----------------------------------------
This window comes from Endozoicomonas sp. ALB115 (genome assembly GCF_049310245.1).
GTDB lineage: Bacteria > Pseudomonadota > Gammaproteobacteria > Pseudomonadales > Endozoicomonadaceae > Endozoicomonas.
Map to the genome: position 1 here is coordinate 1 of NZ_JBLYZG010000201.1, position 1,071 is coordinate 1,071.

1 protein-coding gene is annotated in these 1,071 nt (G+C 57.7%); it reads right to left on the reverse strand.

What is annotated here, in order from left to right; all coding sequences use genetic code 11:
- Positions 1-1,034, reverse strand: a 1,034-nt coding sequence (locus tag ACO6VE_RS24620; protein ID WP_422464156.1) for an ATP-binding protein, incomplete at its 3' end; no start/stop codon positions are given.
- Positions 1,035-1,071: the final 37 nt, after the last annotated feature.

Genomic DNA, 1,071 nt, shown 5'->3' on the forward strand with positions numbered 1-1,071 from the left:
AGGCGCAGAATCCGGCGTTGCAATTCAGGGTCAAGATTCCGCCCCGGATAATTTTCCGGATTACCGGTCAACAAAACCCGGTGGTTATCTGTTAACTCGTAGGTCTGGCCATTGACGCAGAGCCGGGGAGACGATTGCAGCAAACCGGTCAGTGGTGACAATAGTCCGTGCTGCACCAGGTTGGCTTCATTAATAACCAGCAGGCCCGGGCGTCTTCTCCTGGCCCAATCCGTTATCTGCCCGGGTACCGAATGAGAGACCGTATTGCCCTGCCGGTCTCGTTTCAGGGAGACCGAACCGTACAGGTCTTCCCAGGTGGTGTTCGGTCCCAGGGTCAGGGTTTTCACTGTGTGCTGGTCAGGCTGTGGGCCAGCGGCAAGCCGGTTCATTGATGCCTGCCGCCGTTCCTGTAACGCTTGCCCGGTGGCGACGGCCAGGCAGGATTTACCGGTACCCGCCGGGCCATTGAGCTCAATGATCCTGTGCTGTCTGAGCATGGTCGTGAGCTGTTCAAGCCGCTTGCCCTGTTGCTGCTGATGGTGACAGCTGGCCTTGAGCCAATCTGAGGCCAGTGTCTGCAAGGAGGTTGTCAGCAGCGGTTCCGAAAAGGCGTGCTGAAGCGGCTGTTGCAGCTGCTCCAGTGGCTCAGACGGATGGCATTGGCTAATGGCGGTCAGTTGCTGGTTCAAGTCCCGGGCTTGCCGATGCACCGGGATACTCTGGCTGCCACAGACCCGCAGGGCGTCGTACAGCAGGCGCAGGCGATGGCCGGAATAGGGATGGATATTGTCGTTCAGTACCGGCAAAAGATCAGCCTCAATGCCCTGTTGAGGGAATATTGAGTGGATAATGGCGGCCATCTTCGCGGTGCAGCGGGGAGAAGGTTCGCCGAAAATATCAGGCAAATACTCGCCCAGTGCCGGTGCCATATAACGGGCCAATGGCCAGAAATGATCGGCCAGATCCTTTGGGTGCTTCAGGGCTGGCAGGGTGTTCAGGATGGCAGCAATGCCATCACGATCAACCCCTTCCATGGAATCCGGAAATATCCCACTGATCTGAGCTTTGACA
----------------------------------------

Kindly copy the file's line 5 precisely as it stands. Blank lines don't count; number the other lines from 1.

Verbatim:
What is annotated here, in order from left to right; all coding sequences use genetic code 11: